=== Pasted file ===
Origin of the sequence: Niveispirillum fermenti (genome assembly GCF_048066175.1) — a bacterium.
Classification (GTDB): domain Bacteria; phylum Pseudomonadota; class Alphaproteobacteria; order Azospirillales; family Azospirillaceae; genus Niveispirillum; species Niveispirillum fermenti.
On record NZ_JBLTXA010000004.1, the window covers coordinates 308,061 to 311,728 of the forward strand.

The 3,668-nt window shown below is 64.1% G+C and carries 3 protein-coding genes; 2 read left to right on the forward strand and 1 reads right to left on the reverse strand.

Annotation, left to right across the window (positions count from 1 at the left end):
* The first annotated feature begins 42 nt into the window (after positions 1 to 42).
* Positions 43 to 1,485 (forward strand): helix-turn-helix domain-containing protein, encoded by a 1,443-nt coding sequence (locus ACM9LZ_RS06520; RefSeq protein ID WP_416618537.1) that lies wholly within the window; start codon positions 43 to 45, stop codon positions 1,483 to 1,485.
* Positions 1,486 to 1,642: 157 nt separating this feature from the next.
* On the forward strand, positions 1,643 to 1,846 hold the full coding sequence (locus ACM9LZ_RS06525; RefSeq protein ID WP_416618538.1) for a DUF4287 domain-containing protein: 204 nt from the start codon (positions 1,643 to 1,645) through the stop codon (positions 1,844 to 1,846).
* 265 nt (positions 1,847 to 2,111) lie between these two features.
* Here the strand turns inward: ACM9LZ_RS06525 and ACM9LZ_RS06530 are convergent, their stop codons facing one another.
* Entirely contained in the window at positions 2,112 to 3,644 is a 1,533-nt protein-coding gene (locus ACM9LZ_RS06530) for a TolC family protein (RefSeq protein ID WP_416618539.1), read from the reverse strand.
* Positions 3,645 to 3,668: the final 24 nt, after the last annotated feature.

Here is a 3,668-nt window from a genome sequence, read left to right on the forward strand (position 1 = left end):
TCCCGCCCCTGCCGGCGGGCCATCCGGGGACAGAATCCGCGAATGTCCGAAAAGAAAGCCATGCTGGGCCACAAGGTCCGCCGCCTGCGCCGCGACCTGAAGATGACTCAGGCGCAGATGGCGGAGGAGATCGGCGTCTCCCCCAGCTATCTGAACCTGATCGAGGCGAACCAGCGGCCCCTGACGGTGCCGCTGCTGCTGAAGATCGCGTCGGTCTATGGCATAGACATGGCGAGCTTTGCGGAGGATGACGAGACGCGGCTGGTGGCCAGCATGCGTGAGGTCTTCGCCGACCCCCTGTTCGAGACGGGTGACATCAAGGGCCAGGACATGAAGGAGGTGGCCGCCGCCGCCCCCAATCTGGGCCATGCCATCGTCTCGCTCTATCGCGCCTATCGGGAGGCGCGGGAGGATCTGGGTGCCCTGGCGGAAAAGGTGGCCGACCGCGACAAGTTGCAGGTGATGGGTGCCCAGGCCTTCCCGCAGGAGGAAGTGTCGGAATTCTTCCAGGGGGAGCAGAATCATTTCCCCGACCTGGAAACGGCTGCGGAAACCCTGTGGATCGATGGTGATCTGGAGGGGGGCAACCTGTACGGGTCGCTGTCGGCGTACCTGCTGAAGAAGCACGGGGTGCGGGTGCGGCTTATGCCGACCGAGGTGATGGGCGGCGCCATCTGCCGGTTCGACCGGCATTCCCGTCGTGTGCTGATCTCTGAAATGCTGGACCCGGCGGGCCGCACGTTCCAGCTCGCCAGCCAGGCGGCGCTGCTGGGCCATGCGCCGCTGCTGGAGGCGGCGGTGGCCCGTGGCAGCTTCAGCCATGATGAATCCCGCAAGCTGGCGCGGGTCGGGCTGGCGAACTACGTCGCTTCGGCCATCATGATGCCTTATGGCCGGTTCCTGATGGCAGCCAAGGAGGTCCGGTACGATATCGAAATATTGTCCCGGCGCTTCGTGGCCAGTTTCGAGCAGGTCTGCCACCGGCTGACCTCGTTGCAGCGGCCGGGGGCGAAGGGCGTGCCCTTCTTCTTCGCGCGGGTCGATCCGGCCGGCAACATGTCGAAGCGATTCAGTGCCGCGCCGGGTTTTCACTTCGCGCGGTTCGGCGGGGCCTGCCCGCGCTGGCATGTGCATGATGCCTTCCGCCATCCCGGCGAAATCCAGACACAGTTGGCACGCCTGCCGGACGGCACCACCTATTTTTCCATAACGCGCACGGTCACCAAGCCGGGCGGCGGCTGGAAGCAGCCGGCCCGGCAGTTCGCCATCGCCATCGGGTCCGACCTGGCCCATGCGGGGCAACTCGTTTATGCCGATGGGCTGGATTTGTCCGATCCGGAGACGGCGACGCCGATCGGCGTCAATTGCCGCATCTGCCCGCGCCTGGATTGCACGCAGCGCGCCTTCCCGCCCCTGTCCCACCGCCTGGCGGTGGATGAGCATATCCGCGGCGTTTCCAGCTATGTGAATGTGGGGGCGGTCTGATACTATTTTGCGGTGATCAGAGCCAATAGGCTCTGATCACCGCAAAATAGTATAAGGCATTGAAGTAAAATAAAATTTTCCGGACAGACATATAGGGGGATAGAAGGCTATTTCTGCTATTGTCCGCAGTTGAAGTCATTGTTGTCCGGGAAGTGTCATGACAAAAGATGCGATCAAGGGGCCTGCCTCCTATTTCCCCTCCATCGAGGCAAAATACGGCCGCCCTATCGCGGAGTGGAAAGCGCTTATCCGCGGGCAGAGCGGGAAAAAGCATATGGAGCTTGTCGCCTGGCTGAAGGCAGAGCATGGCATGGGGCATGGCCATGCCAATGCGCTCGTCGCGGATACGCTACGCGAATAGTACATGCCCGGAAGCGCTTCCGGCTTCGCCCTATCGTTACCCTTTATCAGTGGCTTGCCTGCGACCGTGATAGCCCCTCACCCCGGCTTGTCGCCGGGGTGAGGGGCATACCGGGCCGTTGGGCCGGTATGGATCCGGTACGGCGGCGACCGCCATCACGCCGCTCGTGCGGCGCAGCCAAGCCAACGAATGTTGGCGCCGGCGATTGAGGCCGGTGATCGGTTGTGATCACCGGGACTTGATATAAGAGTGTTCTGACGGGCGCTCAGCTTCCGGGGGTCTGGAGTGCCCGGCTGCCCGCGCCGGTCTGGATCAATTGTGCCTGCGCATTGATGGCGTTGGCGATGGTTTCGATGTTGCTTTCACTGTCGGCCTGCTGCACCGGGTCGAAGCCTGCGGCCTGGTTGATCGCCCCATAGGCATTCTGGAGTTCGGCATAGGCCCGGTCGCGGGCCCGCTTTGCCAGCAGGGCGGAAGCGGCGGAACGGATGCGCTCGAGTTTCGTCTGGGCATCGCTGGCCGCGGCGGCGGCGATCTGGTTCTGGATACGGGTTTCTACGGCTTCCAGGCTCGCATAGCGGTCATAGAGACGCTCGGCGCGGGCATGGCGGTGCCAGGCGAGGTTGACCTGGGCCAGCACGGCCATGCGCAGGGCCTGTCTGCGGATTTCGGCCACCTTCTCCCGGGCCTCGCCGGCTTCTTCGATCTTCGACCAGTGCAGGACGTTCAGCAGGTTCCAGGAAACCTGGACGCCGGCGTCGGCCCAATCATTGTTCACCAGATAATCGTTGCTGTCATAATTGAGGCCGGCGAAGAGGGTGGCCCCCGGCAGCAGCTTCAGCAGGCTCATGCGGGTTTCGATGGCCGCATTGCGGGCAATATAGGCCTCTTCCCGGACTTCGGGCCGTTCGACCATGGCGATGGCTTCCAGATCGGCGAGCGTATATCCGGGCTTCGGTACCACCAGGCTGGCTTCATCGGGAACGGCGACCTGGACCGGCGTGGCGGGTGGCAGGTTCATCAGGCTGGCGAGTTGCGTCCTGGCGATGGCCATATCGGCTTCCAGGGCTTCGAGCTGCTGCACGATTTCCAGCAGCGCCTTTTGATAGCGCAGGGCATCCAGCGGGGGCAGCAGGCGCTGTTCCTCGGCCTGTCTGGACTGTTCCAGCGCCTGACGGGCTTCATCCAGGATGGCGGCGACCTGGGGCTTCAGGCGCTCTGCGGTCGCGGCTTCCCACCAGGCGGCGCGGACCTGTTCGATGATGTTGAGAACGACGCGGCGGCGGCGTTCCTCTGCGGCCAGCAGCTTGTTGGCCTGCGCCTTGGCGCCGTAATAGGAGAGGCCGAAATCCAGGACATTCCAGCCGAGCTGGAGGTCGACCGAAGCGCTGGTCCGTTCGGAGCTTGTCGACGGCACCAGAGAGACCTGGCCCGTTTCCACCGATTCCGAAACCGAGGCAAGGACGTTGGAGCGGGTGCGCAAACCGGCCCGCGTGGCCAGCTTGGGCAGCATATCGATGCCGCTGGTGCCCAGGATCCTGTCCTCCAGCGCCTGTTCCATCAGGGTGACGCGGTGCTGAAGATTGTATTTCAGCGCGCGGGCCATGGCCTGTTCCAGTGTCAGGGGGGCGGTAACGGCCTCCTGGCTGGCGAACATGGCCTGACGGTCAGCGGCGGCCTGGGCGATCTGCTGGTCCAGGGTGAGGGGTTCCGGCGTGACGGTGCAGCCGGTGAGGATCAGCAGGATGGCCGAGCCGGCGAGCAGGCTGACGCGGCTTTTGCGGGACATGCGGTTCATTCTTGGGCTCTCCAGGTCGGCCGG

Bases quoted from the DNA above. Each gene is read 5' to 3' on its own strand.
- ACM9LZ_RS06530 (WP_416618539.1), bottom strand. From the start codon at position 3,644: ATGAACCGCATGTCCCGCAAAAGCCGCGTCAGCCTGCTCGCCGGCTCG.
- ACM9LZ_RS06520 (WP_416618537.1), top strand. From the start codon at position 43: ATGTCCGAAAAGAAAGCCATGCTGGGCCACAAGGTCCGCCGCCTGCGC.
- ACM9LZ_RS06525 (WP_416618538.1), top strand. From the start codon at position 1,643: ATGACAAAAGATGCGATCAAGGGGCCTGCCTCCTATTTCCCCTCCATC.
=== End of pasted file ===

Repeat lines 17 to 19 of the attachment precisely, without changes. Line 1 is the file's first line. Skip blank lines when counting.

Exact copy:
- ACM9LZ_RS06530 (WP_416618539.1), bottom strand. From the start codon at position 3,644: ATGAACCGCATGTCCCGCAAAAGCCGCGTCAGCCTGCTCGCCGGCTCG.
- ACM9LZ_RS06520 (WP_416618537.1), top strand. From the start codon at position 43: ATGTCCGAAAAGAAAGCCATGCTGGGCCACAAGGTCCGCCGCCTGCGC.
- ACM9LZ_RS06525 (WP_416618538.1), top strand. From the start codon at position 1,643: ATGACAAAAGATGCGATCAAGGGGCCTGCCTCCTATTTCCCCTCCATC.